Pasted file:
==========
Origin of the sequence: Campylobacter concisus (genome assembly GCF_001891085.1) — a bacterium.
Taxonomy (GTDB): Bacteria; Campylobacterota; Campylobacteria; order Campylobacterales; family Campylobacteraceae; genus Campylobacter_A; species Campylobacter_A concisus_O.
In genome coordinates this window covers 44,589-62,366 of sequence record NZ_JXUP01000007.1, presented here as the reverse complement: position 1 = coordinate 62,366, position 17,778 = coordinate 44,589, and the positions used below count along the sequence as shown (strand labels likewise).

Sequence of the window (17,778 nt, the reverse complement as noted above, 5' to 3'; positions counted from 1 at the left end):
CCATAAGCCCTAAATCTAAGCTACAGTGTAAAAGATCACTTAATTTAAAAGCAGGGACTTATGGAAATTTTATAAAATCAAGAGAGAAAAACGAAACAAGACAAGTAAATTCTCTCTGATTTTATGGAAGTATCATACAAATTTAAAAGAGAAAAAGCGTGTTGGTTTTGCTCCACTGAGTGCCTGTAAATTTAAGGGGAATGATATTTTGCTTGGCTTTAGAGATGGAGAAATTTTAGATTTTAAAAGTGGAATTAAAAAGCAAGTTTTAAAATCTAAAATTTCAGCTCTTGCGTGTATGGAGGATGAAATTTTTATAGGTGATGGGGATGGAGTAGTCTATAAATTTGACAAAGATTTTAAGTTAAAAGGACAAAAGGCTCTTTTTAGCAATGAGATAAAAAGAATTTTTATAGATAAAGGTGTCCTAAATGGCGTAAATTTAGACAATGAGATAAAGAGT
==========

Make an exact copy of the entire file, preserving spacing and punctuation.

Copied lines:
Origin of the sequence: Campylobacter concisus (genome assembly GCF_001891085.1) — a bacterium.
Taxonomy (GTDB): Bacteria; Campylobacterota; Campylobacteria; order Campylobacterales; family Campylobacteraceae; genus Campylobacter_A; species Campylobacter_A concisus_O.
In genome coordinates this window covers 44,589-62,366 of sequence record NZ_JXUP01000007.1, presented here as the reverse complement: position 1 = coordinate 62,366, position 17,778 = coordinate 44,589, and the positions used below count along the sequence as shown (strand labels likewise).

Sequence of the window (17,778 nt, the reverse complement as noted above, 5' to 3'; positions counted from 1 at the left end):
CCATAAGCCCTAAATCTAAGCTACAGTGTAAAAGATCACTTAATTTAAAAGCAGGGACTTATGGAAATTTTATAAAATCAAGAGAGAAAAACGAAACAAGACAAGTAAATTCTCTCTGATTTTATGGAAGTATCATACAAATTTAAAAGAGAAAAAGCGTGTTGGTTTTGCTCCACTGAGTGCCTGTAAATTTAAGGGGAATGATATTTTGCTTGGCTTTAGAGATGGAGAAATTTTAGATTTTAAAAGTGGAATTAAAAAGCAAGTTTTAAAATCTAAAATTTCAGCTCTTGCGTGTATGGAGGATGAAATTTTTATAGGTGATGGGGATGGAGTAGTCTATAAATTTGACAAAGATTTTAAGTTAAAAGGACAAAAGGCTCTTTTTAGCAATGAGATAAAAAGAATTTTTATAGATAAAGGTGTCCTAAATGGCGTAAATTTAGACAATGAGATAAAGAGT